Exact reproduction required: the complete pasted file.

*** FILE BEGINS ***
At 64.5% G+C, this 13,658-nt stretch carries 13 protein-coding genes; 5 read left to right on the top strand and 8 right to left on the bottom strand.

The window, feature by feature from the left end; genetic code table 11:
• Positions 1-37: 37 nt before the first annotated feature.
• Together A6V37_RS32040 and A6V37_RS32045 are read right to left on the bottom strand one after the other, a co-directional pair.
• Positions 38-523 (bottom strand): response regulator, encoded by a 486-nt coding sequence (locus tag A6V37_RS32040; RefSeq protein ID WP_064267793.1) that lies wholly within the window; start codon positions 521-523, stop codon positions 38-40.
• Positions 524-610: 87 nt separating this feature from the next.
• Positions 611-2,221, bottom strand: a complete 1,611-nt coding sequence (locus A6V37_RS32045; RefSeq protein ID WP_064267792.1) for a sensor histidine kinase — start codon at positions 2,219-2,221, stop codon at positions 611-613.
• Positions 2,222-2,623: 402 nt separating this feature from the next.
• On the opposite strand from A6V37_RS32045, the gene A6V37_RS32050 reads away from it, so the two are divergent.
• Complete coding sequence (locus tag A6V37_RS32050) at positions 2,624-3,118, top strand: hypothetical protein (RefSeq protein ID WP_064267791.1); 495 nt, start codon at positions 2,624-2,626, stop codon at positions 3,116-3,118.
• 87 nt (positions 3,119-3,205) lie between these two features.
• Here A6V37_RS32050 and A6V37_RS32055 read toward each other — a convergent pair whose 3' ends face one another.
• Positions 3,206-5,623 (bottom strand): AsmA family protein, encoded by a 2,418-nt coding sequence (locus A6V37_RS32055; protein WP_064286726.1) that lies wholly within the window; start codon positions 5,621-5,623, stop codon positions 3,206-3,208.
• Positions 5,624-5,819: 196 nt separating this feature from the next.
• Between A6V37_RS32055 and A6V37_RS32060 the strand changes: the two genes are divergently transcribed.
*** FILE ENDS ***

At 64.5% G+C, this 13,658-nt stretch carries 13 protein-coding genes; 5 read left to right on the top strand and 8 right to left on the bottom strand.

The window, feature by feature from the left end; genetic code table 11:
• Positions 1-37: 37 nt before the first annotated feature.
• Together A6V37_RS32040 and A6V37_RS32045 are read right to left on the bottom strand one after the other, a co-directional pair.
• Positions 38-523 (bottom strand): response regulator, encoded by a 486-nt coding sequence (locus tag A6V37_RS32040; RefSeq protein ID WP_064267793.1) that lies wholly within the window; start codon positions 521-523, stop codon positions 38-40.
• Positions 524-610: 87 nt separating this feature from the next.
• Positions 611-2,221, bottom strand: a complete 1,611-nt coding sequence (locus A6V37_RS32045; RefSeq protein ID WP_064267792.1) for a sensor histidine kinase — start codon at positions 2,219-2,221, stop codon at positions 611-613.
• Positions 2,222-2,623: 402 nt separating this feature from the next.
• On the opposite strand from A6V37_RS32045, the gene A6V37_RS32050 reads away from it, so the two are divergent.
• Complete coding sequence (locus tag A6V37_RS32050) at positions 2,624-3,118, top strand: hypothetical protein (RefSeq protein ID WP_064267791.1); 495 nt, start codon at positions 2,624-2,626, stop codon at positions 3,116-3,118.
• 87 nt (positions 3,119-3,205) lie between these two features.
• Here A6V37_RS32050 and A6V37_RS32055 read toward each other — a convergent pair whose 3' ends face one another.
• Positions 3,206-5,623 (bottom strand): AsmA family protein, encoded by a 2,418-nt coding sequence (locus A6V37_RS32055; protein WP_064286726.1) that lies wholly within the window; start codon positions 5,621-5,623, stop codon positions 3,206-3,208.
• Positions 5,624-5,819: 196 nt separating this feature from the next.
• Between A6V37_RS32055 and A6V37_RS32060 the strand changes: the two genes are divergently transcribed.